How to create own Search Engine in C# – Part 1

Introduction

I was always curious how Search Engine works in general and was always considering how can I build my own personal Search Engine for own data source. Of course not trying to build a new Google search engine or re-inventing the wheel, but there is a good feeling you get when your curiosity is satisfied, especially if is about a question you found interesting or important, to know more about.

I know that today you can find a lot of software like Elastic search, Apache Lucene and others, but it was important for me to understand the concept and basic principles behind search engine.

In this articles series I will start designing and build a search engine based on C#. It will start with simple and pedagogical solution and push it to more advance solution later on, so you might find the first part of this article is easy, than you can skip it and check part 2 and 3.

Search Engine has a data source that contain the content we are searching for. For our example I have created a simple text file with following content:

*PAGE:https://web1.web
Web1 Title
west
one
same
*PAGE:https://web2.web
Web2 Title
north
news
two
same
*PAGE:https://web3.web
Web3 Title
south
news
three
same

Implementation

For this we create a model call it SearchData

public class SearchData
{
    public string Word { get; set; }
    public string Title { get; set; }
    public string Url { get; set; }
}

So each url link has one title and multiple words.

Now lets parse our text file to a data structure.

public void CreateDataStructure(string path)
{
    _searchContent = new List<SearchData>();

    string page = null;
    string title = null;

    foreach (var line in File.ReadLines(path))
    {
        SearchData searchData = new SearchData();

        if (line.StartsWith("*PAGE:"))
        {
            page = line.Substring(6);
            title = null;
        }
        else
        {
            if (title == null)
            {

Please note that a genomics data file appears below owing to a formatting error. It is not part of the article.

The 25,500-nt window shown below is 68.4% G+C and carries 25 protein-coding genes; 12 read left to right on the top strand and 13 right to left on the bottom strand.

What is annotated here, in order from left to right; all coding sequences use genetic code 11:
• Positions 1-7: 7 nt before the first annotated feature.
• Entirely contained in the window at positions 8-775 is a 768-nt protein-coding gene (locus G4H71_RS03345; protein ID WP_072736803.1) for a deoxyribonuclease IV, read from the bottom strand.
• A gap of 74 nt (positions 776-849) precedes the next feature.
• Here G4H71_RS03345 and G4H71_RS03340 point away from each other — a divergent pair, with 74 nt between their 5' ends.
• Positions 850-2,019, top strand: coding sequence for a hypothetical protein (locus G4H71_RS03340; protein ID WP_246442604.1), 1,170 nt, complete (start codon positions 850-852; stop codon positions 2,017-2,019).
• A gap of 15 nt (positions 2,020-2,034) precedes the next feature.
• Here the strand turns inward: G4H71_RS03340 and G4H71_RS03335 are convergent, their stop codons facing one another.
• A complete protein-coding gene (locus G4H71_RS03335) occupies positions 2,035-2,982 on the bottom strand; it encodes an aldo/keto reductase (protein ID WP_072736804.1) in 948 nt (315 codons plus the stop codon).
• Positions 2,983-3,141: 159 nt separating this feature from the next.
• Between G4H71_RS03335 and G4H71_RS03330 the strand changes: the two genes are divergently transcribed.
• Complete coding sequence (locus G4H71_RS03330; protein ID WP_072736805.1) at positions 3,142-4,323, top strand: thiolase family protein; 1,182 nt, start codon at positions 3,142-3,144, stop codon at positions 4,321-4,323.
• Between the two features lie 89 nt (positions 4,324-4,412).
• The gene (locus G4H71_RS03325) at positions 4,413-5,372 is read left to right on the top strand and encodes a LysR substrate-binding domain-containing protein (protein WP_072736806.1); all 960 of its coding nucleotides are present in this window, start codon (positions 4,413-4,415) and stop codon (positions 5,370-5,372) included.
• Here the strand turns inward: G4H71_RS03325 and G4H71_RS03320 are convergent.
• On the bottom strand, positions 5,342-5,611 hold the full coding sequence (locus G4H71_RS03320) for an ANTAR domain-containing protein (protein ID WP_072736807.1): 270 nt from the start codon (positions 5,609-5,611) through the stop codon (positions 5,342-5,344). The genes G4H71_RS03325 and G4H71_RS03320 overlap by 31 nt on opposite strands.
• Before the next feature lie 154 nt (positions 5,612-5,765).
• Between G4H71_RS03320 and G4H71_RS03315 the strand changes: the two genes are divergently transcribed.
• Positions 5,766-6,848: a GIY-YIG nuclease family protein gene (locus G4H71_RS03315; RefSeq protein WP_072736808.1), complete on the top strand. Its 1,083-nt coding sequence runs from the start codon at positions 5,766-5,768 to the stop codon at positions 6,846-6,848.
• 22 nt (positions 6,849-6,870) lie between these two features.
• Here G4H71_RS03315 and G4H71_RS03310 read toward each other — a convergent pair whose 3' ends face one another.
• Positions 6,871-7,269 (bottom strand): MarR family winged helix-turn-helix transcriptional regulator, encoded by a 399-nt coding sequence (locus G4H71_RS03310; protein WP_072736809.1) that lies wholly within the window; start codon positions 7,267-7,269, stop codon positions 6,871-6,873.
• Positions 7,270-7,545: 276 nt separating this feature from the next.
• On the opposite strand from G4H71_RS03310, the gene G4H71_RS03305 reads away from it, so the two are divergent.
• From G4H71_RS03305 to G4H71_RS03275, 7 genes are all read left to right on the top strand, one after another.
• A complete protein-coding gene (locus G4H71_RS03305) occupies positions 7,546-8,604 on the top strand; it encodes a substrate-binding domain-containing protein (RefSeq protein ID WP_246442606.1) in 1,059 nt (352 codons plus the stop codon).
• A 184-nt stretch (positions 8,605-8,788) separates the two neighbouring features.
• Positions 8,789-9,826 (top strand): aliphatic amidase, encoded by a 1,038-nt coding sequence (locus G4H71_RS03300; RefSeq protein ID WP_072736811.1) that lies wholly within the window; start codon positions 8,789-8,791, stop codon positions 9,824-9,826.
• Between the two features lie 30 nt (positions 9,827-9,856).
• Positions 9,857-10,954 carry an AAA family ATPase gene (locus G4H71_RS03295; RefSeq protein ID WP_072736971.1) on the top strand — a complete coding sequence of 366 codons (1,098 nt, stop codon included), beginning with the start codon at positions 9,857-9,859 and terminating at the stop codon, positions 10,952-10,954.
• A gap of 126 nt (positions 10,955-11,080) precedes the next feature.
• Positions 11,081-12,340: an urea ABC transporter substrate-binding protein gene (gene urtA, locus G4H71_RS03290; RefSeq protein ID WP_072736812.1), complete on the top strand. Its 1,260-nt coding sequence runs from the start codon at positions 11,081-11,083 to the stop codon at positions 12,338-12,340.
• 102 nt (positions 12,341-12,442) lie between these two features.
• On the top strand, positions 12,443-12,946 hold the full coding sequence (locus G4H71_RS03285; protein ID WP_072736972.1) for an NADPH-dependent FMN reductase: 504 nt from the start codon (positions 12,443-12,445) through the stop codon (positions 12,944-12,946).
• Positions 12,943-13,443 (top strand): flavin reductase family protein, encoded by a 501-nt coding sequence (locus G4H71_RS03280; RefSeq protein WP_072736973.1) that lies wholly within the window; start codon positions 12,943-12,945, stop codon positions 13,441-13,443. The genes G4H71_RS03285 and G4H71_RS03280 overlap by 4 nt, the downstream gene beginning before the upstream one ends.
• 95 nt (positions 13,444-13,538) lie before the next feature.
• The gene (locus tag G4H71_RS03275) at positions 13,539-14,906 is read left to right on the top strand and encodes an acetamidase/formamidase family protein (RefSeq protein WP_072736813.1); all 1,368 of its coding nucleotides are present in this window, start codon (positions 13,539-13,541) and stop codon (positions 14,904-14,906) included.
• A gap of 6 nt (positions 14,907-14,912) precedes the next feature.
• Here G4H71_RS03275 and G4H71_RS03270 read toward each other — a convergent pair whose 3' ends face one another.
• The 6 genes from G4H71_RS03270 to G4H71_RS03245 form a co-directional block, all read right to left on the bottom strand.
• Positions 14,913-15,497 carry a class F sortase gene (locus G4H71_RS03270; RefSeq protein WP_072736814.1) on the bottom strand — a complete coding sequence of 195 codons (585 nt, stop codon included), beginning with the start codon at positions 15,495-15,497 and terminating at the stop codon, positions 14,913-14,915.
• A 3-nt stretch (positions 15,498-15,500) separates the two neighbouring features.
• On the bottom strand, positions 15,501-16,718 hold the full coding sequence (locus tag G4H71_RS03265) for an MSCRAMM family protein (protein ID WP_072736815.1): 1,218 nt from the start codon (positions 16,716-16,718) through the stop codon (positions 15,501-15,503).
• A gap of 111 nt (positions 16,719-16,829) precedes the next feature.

title = line.Trim();
            }
        }

        if (page != null && title != null)
        {
            searchData.Url = page;
            searchData.Title = title;
            searchData.Word = line.Trim();

            _searchContent.Add(searchData);
        }
    }
}

So what we do here is parsing the file content and moving it to a List for SearchData type.

Now we have our data parsed, the next step is to search in it.

Lets create a method FindWord with string signature that take search input. The method go through all elements in list and find all match words, adding it to a new list and return all found results of SearchData type.

public List<SearchData> FindWord(string word)
{
    List<SearchData> list = new List<SearchData>();

    foreach (var searchData in _searchContent)
    {
        if (string.Equals(searchData.Word, word, StringComparison.CurrentCultureIgnoreCase))
        {
            list.Add(searchData);
        }
    }

    return list;
}

Lets try it.

When we type “north” we get one result, but when we type “same” we get three results as expected in the list.

Enter a word to search: north
north found with title north with url https://web2.web
Enter a word to search: same
same found with title west with url https://web1.web
same found with title north with url https://web2.web
same found with title south with url https://web3.web

As you can see the return results are identical to what we have in our simple text file that we created earlier.

Benchmarking

In my benchmarking, it took me following second to search in my files:

  • 5 milliseconds for the small file search-data-S.txt
  • 50 milliseconds for the medium file search-data-M.txt
  • 2000 milliseconds for the large file search-data-L.txt

Complexity analysis

As we can see in our implementation, each time we search for a word, the Algorithm search for all words in all list, with worst case we need to go through all elements to find a word, or repeated word this will give n time search (n time is the size of the list) in another word, Big O(n).

This is exactly what we can also see in benchmarking, each time file get bigger the search takes longer time.

So far so good, we are done with this part.

Conclusion

So what have we learned here?

We created a simple data source, we learned how to parse it to a data structure and finally we have learned to searching in our data structure.

With all that said, even thus our algorithm is not efficient, it does not require many step to create a primitive and simple search engine.

Now we need to ask few questions:

  1. Does the algorithm find what we asking for?
    Yes.
  2. Is our algorithm efficient enough to handle bigger file?
    No, not really, our algorithm will be able to work on bigger data file but will slow down when searching for result. This is because it take O(n) times to lookup through the list, and this is what we gone find out and try to optimize a better solution in next article.

Leave a Comment